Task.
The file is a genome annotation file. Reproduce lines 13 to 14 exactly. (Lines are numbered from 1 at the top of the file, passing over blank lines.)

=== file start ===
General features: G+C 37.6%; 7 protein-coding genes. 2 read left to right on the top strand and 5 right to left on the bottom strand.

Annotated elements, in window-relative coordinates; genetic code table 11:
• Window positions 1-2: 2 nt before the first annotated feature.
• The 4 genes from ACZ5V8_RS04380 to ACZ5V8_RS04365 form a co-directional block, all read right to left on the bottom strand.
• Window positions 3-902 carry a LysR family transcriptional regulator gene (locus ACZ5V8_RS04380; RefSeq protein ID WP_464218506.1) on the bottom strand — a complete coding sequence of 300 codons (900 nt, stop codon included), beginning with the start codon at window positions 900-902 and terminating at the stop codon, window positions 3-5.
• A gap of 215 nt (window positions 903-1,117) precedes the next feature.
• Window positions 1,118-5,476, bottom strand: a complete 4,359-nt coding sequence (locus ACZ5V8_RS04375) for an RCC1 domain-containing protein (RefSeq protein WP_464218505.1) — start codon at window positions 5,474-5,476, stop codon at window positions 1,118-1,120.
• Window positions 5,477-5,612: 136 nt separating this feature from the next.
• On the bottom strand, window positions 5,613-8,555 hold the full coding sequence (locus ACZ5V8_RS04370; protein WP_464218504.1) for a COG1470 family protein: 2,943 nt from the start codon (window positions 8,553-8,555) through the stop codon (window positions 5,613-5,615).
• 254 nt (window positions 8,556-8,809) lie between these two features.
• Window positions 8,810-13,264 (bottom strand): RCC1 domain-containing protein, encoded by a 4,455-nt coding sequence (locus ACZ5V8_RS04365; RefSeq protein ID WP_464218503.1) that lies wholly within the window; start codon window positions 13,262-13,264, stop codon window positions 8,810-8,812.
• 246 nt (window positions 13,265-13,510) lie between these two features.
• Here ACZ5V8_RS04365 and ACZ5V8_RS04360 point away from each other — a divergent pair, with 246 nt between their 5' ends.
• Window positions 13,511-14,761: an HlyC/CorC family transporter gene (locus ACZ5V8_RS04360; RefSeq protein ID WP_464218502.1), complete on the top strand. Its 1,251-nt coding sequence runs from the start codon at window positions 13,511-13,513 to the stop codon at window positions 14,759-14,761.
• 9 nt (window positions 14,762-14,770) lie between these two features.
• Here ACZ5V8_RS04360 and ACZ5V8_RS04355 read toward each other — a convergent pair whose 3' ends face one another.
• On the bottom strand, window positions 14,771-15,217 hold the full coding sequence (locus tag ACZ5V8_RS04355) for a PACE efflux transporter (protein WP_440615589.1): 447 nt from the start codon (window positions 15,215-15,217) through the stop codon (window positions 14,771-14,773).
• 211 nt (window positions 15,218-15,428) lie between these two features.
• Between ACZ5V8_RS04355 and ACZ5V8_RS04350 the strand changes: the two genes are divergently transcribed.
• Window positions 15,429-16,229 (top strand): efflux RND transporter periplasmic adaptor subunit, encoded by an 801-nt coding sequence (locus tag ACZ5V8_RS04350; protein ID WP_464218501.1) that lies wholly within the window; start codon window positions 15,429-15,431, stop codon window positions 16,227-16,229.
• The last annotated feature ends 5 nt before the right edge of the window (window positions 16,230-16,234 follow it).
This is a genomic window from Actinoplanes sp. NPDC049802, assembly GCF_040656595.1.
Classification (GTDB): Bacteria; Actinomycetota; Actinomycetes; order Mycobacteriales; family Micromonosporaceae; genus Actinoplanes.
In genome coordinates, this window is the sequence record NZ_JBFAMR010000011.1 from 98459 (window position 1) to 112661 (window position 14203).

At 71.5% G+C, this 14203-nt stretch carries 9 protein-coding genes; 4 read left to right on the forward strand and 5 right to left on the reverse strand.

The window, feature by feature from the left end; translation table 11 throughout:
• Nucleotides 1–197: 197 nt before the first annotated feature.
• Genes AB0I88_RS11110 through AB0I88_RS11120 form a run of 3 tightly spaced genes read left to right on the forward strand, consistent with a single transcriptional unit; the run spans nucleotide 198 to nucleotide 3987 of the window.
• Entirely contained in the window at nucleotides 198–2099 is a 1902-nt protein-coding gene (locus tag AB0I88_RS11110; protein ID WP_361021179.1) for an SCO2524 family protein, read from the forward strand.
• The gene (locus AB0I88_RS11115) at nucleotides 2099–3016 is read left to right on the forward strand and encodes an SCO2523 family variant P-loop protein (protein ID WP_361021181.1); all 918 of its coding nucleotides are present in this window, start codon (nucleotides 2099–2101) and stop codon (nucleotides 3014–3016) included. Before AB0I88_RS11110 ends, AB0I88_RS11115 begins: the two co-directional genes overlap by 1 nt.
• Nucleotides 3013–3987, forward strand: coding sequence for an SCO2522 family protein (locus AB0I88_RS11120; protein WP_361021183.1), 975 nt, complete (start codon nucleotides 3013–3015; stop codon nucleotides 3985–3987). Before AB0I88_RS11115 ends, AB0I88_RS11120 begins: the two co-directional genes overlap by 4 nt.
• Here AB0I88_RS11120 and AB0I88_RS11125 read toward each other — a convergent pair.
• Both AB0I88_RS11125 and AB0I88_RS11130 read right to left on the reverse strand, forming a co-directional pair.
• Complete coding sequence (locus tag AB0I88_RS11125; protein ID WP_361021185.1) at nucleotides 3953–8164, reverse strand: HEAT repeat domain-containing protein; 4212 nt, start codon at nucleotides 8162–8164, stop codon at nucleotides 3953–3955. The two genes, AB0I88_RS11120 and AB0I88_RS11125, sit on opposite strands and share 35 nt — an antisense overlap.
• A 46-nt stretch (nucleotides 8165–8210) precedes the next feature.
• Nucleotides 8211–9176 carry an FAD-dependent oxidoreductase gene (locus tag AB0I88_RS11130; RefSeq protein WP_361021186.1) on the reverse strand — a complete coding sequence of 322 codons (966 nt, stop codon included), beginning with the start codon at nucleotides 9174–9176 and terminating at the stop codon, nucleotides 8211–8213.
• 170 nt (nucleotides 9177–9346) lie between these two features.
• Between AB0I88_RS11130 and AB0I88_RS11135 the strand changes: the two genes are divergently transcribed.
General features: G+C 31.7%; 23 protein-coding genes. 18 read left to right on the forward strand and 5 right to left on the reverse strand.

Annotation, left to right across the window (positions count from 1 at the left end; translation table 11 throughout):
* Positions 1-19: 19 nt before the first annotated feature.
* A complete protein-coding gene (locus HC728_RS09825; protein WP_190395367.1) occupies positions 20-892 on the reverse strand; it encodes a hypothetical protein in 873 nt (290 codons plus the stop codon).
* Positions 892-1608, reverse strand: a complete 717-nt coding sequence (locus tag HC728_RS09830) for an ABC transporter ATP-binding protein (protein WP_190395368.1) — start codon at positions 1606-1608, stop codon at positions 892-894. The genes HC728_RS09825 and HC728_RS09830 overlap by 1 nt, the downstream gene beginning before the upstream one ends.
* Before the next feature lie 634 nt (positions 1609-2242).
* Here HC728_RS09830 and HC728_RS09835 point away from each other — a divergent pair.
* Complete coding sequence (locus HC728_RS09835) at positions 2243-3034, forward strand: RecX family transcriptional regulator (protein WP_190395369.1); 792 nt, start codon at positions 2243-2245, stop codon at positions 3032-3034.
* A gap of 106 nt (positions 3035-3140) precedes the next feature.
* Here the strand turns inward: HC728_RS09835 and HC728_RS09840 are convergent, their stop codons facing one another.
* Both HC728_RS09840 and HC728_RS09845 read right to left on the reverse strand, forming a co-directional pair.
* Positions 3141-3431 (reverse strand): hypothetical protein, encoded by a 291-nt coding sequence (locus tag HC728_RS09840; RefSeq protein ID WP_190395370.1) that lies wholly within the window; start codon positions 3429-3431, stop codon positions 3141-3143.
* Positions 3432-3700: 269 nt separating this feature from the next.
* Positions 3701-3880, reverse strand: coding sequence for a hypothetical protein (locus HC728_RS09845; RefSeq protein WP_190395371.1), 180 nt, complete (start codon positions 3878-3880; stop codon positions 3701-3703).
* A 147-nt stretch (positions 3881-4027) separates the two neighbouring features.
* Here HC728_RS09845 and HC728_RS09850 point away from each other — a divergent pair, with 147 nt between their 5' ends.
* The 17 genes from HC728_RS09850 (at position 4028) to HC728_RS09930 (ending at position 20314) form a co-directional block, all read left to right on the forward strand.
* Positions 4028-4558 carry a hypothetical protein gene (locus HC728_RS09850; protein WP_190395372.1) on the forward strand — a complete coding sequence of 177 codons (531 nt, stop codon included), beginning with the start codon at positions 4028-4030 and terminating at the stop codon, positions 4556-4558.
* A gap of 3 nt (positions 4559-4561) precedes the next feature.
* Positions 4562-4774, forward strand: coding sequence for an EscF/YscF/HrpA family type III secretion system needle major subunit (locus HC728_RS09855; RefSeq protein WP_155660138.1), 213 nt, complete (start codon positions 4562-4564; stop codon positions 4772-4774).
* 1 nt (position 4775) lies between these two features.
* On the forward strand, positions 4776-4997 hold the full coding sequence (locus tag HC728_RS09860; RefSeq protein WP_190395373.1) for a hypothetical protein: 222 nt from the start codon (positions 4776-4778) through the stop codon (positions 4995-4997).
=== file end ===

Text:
• Here ACZ5V8_RS04365 and ACZ5V8_RS04360 point away from each other — a divergent pair, with 246 nt between their 5' ends.
• Window positions 13,511-14,761: an HlyC/CorC family transporter gene (locus ACZ5V8_RS04360; RefSeq protein ID WP_464218502.1), complete on the top strand. Its 1,251-nt coding sequence runs from the start codon at window positions 13,511-13,513 to the stop codon at window positions 14,759-14,761.